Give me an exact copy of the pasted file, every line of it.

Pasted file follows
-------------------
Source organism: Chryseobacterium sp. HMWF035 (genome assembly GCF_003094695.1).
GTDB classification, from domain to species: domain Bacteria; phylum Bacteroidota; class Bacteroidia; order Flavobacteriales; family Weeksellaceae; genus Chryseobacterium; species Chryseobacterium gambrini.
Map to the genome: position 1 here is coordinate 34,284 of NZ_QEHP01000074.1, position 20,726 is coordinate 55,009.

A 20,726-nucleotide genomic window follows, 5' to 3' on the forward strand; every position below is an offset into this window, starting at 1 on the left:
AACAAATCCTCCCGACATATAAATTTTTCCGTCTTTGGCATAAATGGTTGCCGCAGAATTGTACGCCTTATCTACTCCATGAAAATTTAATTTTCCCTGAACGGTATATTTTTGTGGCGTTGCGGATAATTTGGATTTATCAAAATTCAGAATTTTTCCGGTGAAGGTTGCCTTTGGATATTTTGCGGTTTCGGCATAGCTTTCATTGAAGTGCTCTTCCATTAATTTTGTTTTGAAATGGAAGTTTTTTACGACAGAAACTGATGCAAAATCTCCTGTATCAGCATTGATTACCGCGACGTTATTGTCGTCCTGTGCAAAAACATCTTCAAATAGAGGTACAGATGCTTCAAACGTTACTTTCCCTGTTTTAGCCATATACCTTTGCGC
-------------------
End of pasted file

Source organism: Chryseobacterium sp. HMWF035 (genome assembly GCF_003094695.1).
GTDB classification, from domain to species: domain Bacteria; phylum Bacteroidota; class Bacteroidia; order Flavobacteriales; family Weeksellaceae; genus Chryseobacterium; species Chryseobacterium gambrini.
Map to the genome: position 1 here is coordinate 34,284 of NZ_QEHP01000074.1, position 20,726 is coordinate 55,009.

A 20,726-nucleotide genomic window follows, 5' to 3' on the forward strand; every position below is an offset into this window, starting at 1 on the left:
AACAAATCCTCCCGACATATAAATTTTTCCGTCTTTGGCATAAATGGTTGCCGCAGAATTGTACGCCTTATCTACTCCATGAAAATTTAATTTTCCCTGAACGGTATATTTTTGTGGCGTTGCGGATAATTTGGATTTATCAAAATTCAGAATTTTTCCGGTGAAGGTTGCCTTTGGATATTTTGCGGTTTCGGCATAGCTTTCATTGAAGTGCTCTTCCATTAATTTTGTTTTGAAATGGAAGTTTTTTACGACAGAAACTGATGCAAAATCTCCTGTATCAGCATTGATTACCGCGACGTTATTGTCGTCCTGTGCAAAAACATCTTCAAATAGAGGTACAGATGCTTCAAACGTTACTTTCCCTGTTTTAGCCATATACCTTTGCGC